More than a million Australians wore military uniform in World War II, and nearly 40,000 died. In the 76 years since, around 110,00 Australians have served in military operations abroad, with fewer than 1000 dying on active service. The greatest proportion of these was in Vietnam more than 50 years ago. There, as in Afghanistan from which we have recently departed, history will judge our intervention as a defeat.
Only Australian histories record anything much about our Vietnam involvement; the world will probably mostly remember our 20-year involvement in Afghanistan from the turn of the century mostly for the allegations of systemic war crimes. Our involvement in these two theatres, and in Iraq and Syria, cost Australian taxpayers around $20 billion, quite likely a small fraction of the ultimate cost of dealing with the physical and mental health scars the veterans are carrying.
Most of the 75,000 Vietnam vets, including a significant number of conscripts, are now in their mid-70s, or older. We have Afghanistan vets aged 60, but vets from that war will still be with us 50 years from now. Most Korean War veterans are in their 90s; WWII survivors are a minimum of 95 years old. The numbers at Anzac Day ceremonies, when the service of all of these men and women is commemorated, are diminishing, only partially disguised by the active participation of members of the defence forces, and, in some places, by allowing descendants to march.
Our War Memorial commemorates all Australians, professional or civilian, who have died on active service, and makes no distinctions between them. But it was never intended to be a temple of war, or of the military art or vocation. Its primary purpose was to commemorate the sacrifice of about 1.4 million civilian Australians who volunteered for service during WWI and WWII; about 100,000 of those died. Regular soldiers, sailors and air force folk made sacrifices that are known and deserve to be acknowledged, but they were small in number and military significance compared with the mass wars.
Returned ADF have a role at the memorial. Properly the ADF itself should have no role in running it.
As our WWII soldiers die off, even Australians who venerate our military history and have ancestors who served will be considerably less engaged in the commemoration part of the memorial’s functions. The question is whether the vacuum is to be filled with mercenary soldiers, of an entirely different ethos. We can already see some of their influence as work begins on demolishing an integral part of the old memorial and the building of a vast section for military toys, as well as display areas supposed to represent Australian efforts in Afghanistan.
The $500 million project has been much criticised as introducing a fun-fair circus approach to a memorial which is, or ought to be, as much a museum and centre of scholarship. It was vehemently opposed by the overwhelming majority of submissions made when the proposal went for public comment but was slavishly rubber-stamped by the National Capital Authority.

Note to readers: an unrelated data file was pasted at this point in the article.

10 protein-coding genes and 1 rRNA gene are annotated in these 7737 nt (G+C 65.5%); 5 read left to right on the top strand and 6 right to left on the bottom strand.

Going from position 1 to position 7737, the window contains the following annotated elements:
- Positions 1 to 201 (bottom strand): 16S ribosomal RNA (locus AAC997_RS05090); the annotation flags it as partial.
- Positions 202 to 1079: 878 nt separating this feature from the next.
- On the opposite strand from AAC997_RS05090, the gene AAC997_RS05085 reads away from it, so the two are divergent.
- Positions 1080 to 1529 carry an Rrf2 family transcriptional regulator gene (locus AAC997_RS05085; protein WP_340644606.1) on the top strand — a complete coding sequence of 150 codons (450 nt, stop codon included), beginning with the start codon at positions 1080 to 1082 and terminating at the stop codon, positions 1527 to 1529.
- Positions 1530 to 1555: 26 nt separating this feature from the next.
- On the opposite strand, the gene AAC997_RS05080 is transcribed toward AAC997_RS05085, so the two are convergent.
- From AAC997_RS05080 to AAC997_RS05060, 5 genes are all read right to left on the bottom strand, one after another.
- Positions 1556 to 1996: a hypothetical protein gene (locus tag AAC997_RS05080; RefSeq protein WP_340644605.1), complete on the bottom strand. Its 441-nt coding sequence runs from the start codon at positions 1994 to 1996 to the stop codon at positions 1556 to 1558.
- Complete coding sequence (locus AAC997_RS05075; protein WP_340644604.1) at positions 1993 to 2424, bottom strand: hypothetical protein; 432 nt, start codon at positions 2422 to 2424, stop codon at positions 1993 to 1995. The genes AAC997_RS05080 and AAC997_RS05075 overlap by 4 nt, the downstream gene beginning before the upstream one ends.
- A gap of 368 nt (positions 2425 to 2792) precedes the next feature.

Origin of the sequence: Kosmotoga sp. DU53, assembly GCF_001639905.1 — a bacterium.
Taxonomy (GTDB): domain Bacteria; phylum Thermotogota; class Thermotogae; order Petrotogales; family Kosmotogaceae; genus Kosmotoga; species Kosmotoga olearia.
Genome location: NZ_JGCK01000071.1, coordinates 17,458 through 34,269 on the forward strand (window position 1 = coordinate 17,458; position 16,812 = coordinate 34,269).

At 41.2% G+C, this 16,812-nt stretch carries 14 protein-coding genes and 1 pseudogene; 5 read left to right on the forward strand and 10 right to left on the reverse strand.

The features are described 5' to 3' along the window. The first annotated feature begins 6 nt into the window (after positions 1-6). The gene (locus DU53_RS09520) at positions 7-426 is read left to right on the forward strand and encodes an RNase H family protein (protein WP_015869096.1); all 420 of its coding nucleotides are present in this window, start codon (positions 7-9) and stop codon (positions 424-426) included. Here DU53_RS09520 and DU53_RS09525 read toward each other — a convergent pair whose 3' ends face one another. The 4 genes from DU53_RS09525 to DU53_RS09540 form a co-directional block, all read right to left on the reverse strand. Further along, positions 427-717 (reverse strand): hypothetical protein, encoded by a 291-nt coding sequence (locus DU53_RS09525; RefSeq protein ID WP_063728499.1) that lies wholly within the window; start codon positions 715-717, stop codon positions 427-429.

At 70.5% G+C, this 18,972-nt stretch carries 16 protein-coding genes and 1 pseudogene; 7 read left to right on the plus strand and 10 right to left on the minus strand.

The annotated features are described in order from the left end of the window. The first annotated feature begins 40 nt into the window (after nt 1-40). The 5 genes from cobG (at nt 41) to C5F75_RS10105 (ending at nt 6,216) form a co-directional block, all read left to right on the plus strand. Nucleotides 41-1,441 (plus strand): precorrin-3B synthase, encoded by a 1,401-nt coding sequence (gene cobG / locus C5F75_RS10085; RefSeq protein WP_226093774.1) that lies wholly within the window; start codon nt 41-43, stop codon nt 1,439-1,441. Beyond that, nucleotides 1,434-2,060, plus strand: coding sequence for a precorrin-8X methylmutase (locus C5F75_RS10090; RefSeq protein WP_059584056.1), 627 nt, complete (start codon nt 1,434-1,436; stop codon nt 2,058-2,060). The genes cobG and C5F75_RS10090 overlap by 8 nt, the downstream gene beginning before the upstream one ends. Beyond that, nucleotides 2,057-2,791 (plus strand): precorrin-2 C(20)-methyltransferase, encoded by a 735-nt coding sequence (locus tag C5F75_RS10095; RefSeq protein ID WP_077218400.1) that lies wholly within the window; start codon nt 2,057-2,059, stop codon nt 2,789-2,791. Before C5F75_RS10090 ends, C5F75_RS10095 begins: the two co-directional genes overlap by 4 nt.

The two strongest proponents of the changes were the former director, Brendan Nelson, who as Minister for Defence played a role in the ill-judged involvement in Afghanistan, and media mogul Kerry Stokes, the chairman of the memorial and a great enthusiast for military toys and memorabilia, including VCs which he buys at auction and donates to the memorial. All other former memorial directors were among the hundreds of scholars, historians, museum experts and members of the public aghast at the project, which Dr Nelson has suggested will bring healing to those who were there.
Also trying to hold on are representatives of returned services leagues, whose constituencies, when they have a military background at all are now dominated by professional service. Notoriously the RSLs resisted giving full memberships to Vietnam vets, for some reason not regarding them as “real” soldiers. It also has a shameful role in excluding Aborigines who served abroad. It has, moreover long been an organisation dominated by the officer class, sometimes seemingly as focused on reactionary causes as on veteran welfare. Its claim to “represent” the views of servicemen has always been contentious.
Governments were traditionally wary of allowing the RSL to dominate the memorial, preferring instead good old boys, mostly of retired senior rank, with a club-like atmosphere for a few retired politicians, and historians and friends of the party in power.
Survivors should always be represented. But it is time for the democratisation of the memorial, and a rededication to the purpose of acknowledging sacrifice and comradeship, as well as a memorial to the horrors of war. And a great centre from which history can be seen and studied, if not exalted and extolled. We do not want the deeds of men and women submerged in a vast gallery of military toys and tatt, weapons of war, and interactive games or sights. Still less do we want its solemnity or purpose mocked by shrines and inscriptions to the armaments industry.
Australians will never forget Anzac or the horrors and achievements of 100 theatres of war in which Australians have been engaged. Maybe our ancestors suffered and died for a better Australia. Real patriots take up that task by making a better Australia. It’s about service, not the services.